Dear Prudence,

I just think this is so bizarre, and I want an outsider’s opinion, so I hope you answer.

My niece recently got her septum pierced. I’m not one for piercings or tattoos, but it’s her body and her choice; it makes no difference to me. She also has several visible tattoos and multiple ear piercings. The trouble started a few weeks ago when she asked me to recommend her for a job at the hospital where I work. She’s a nice girl, so I said I would. But I warned her that the hospital has a very strict appearance policy. If she got hired she’d have to take all but one set of ear piercings out, cover her tattoos, and somehow cover up the septum piercing.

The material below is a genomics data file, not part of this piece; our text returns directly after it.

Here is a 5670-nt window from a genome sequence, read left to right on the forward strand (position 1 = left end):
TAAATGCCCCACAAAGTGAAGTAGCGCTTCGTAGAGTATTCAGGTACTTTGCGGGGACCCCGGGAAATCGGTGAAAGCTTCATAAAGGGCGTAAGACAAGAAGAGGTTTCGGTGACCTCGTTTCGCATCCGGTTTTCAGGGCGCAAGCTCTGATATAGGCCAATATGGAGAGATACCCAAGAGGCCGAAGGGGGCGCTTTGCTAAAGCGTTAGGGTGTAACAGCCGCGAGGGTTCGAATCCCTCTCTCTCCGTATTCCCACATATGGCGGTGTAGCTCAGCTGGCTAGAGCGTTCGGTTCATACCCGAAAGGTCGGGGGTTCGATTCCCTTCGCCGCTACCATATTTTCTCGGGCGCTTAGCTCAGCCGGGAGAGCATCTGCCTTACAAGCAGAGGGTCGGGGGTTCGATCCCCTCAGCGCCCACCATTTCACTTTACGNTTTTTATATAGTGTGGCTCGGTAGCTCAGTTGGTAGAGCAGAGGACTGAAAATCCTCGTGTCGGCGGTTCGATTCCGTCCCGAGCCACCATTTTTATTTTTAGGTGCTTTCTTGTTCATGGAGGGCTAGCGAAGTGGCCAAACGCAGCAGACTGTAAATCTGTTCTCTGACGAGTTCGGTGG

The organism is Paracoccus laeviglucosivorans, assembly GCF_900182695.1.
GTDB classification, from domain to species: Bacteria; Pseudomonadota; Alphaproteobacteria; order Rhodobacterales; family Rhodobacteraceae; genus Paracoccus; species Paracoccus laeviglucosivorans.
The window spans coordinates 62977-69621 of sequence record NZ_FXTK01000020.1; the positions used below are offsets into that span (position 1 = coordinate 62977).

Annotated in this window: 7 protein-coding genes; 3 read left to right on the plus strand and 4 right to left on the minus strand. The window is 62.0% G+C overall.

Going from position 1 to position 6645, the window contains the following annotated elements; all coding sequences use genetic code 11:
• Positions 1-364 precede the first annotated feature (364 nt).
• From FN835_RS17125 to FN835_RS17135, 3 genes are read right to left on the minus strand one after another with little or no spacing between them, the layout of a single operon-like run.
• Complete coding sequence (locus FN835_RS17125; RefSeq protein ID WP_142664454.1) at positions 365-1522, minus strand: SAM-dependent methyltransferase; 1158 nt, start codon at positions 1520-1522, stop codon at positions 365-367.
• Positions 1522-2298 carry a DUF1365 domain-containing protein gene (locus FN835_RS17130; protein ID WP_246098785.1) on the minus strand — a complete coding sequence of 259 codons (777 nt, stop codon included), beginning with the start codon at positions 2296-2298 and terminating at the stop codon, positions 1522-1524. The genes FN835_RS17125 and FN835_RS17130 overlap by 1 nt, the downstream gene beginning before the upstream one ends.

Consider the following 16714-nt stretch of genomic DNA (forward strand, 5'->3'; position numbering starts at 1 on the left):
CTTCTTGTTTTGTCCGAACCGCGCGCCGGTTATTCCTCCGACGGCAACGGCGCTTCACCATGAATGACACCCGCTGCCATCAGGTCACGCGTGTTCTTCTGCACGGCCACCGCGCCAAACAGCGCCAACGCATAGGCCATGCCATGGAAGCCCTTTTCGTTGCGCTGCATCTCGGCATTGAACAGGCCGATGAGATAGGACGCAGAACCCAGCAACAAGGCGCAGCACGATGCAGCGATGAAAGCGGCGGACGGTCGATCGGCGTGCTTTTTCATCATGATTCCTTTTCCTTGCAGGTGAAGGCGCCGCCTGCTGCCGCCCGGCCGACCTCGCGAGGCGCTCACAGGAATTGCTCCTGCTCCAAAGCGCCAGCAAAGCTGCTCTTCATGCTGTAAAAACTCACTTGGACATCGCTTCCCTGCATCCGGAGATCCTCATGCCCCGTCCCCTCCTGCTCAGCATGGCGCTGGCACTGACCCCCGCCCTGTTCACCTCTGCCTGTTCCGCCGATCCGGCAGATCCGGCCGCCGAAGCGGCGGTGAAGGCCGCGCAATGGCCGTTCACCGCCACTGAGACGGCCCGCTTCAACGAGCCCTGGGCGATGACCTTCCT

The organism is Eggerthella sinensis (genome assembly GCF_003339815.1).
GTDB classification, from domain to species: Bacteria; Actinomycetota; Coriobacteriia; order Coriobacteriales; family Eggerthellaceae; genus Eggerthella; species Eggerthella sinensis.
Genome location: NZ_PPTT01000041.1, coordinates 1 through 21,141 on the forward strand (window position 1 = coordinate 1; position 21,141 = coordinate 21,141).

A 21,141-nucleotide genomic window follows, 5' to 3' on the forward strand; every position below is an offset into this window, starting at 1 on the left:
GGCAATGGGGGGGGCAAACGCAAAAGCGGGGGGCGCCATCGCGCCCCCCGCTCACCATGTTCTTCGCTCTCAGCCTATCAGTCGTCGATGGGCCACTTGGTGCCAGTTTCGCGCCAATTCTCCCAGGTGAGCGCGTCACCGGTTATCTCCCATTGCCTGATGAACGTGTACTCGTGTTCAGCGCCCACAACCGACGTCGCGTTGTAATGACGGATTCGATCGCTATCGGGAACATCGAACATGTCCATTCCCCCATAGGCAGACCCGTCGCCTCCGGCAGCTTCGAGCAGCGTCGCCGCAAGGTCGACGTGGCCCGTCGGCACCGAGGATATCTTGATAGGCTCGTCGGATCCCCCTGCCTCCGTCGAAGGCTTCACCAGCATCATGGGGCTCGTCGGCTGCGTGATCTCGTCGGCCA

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Apparently what I said was interpreted as “mean and vicious.” She and her parents won’t speak to me and are posting on Facebook about how I “body-shamed” her. I tried to defend myself but just got slammed for my efforts, so I unfriended all of them. In doing so, they claim that I was “showing I knew I was in the wrong.”

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I’m totally at a loss here. Honestly, all I wanted to do was give my niece a heads up that if she showed up for an interview with visible tattoos and multiple piercings it might affect her chances of getting the job, and that she’d have to compromise her freedom of expression while on the clock.

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You are young. Can you tell me if I’m out of line and how to make things better (whether I was out of line or not)? Thanks.